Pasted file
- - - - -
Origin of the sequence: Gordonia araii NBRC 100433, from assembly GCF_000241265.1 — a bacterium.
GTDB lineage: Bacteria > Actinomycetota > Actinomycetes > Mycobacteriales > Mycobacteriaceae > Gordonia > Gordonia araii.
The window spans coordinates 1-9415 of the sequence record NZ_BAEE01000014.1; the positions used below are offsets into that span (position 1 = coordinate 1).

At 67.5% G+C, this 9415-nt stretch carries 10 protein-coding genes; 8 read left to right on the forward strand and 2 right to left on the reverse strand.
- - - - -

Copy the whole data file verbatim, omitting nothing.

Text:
Origin of the sequence: Gordonia araii NBRC 100433, from assembly GCF_000241265.1 — a bacterium.
GTDB lineage: Bacteria > Actinomycetota > Actinomycetes > Mycobacteriales > Mycobacteriaceae > Gordonia > Gordonia araii.
The window spans coordinates 1-9415 of the sequence record NZ_BAEE01000014.1; the positions used below are offsets into that span (position 1 = coordinate 1).

At 67.5% G+C, this 9415-nt stretch carries 10 protein-coding genes; 8 read left to right on the forward strand and 2 right to left on the reverse strand.